In 2001, the Convention on Cybercrime, also known as the Budapest Convention, produced the first treaty seeking to address cybercrime.11 The treaty defines cyber offenses, and promotes international cooperation to investigate, collect evidence on, and prosecute cybercrime.
As of today, 57 states have ratified the convention, including the U.S. However, important cyber leaders like Russia, China, Brazil, and India have so far declined to do so. The elusiveness of cybercriminals presumably necessitates the participation of all major powers for a treaty to be effective.
This poses a problem because cybercrimes are usually multinational.12 Computer viruses and their creators can originate in one jurisdiction and quickly move to another when threatened. Taking advantage of the lack of global standards, cybercriminals can elude domestic authorities. When cybercriminals are located, authorities often cannot prosecute them because of jurisdiction concerns and inadequate local laws.13
For these reasons, some in the computer security community protest the lack of global standards to judge and punish cybercriminals. Cybersecurity expert Mikko Hypponen in 2011 described the global failure to police cybercrime as comparable to “giving free plane tickets to all the online criminals of the world.”14
In 2013, there was a U.N. report that seemed to work from a consensus assumption that international law applied to cyberspace matters. However, the report was limited to “recommendations on voluntary measures to build trust, transparency and confidence, as well as international cooperation to build capacity for ICT [Information and Communication Technologies] security especially in developing countries.”15
There appears to be a common understanding that a global cybersecurity standard is needed, but coalescing around what that framework might exactly entail and how it would be enforced at a multinational level continues to be an evolving process.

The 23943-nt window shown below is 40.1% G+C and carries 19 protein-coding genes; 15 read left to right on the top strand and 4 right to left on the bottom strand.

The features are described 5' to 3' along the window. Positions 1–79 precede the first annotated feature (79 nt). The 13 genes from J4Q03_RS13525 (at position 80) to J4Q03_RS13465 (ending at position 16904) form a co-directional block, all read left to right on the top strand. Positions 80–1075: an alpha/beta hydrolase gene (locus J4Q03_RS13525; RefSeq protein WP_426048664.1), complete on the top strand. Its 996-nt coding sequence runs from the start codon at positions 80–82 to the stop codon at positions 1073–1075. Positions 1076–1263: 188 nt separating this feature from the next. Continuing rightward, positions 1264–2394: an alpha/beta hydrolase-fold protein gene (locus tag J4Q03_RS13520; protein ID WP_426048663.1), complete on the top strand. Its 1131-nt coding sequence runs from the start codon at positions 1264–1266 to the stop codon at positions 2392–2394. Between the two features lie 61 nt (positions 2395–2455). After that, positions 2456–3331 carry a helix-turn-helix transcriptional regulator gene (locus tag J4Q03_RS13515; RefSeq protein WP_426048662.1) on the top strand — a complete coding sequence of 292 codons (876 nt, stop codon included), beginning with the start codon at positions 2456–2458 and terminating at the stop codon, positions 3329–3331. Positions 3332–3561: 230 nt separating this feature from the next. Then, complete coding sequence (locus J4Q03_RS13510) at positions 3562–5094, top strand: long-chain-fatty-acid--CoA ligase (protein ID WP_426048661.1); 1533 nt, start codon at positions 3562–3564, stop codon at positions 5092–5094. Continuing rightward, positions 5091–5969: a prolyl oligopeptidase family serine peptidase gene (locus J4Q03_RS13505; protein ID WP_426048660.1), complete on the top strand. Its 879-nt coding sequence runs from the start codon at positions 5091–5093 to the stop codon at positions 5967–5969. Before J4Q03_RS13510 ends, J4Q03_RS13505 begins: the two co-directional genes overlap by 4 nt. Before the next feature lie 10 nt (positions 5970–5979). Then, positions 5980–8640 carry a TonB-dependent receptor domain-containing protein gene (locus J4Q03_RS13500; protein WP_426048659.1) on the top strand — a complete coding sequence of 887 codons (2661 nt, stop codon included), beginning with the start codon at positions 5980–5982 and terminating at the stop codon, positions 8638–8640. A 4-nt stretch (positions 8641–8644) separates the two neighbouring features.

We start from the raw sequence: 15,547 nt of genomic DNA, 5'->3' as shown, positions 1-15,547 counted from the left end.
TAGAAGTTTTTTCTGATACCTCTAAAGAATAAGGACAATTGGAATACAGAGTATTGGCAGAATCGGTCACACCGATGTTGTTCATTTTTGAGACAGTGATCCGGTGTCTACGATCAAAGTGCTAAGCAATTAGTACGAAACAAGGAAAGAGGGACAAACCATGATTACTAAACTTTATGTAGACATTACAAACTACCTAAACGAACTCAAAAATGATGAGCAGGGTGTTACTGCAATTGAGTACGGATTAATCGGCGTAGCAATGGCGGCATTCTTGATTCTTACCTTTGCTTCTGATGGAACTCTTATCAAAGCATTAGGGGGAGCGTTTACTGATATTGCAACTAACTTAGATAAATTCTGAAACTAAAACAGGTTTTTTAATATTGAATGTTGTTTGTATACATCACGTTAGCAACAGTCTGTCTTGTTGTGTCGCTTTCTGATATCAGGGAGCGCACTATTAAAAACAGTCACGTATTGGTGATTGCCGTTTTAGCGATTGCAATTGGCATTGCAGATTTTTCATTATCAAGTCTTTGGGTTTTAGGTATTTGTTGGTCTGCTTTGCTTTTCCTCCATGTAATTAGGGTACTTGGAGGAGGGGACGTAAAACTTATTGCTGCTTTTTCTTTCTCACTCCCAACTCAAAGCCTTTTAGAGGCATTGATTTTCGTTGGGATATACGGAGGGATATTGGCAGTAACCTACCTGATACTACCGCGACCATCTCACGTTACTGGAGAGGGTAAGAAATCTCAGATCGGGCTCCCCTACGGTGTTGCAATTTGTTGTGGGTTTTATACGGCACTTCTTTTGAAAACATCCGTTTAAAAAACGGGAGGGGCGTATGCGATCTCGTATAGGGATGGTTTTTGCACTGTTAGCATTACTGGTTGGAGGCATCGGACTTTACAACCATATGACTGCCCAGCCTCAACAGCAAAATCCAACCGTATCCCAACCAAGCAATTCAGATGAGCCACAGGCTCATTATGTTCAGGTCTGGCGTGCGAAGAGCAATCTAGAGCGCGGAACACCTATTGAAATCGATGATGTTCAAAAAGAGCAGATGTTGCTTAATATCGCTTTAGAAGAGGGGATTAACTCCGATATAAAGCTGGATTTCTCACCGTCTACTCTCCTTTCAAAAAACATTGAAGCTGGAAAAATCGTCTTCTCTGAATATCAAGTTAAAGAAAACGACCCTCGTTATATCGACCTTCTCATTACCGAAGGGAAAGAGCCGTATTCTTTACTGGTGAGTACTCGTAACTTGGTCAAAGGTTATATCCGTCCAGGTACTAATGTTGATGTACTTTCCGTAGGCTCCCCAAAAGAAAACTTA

A Digital Geneva Convention?
So, what should international laws on cybersecurity look like? Some call for what Microsoft president Brad Smith describes as a “Digital Geneva Convention,” to draft a body of law addressing the issue.16 Others, like Canada’s U.N. ambassador Rosemary McCarney, argue that existing international law is robust and can be applied to these threats.17
Recent proposals include amendments to the Budapest Convention, a U.N. General Assembly mandated convention, and the creation of an international cyber court or similar body.18
No matter the solution, the complexities of international law will be confronted, including the implications of balancing security and sovereignty in maintaining an internet and global commerce that is both open and secure.
1 EY Center for Board Matters, “Top Priorities for US Boards in 2018.”
2 Meredith, Sam, “Microsoft Calls for ‘New Digital Geneva Convention’ After Spate of High-profile Cyberattacks,” CNBC, as found on June 25, 2018.
3 International Telecommunication Union, “ICT Facts and Figures 2017.”
4 “Viruses That Can Cost You,” Symantec Corporation
5 18 USC § 1030
6 Public Safety Canada, “Government of Canada Launches Cyber Security Awareness Month With New Public Awareness Campaign Partnership,” Market Wired
7 Xinhua, “Xi Outlines Blueprint to Develop China’s Strength in Cyberspace.”
8 European Union Agency for Network and Information Security (ENISA)
9 Forum of Incident Response and Security Teams (FIRST)
10 Cybersecurity Tech Accord
11 Budapest Convention, Council of Europe
12 Mikko Hypponen, “Fighting Viruses, Defending the Net,” TEDGlobal 2011
15 Group of Governmental Experts on Developments in the Field of Information and Telecommunications in the Context of International Security, U.N. General Assembly, “Report of the Group of Governmental Experts on Developments in the Field of Information and Telecommunications in the Context of International Security,” 2013
16 Brad Smith, “34 Companies Stand Up for Cybersecurity with a Tech Accord,” Microsoft
17 Yves Faguy, “The Risk of Negoiating New Cyber Norms in International Law,” National Magazine
18 Elena Chernenko, Oleg Demidov, and Fyodor Lukyanov, “Increasing International Cooperation in Cybersecurity and Adapting Cyber Norms,” Council on Foreign Relations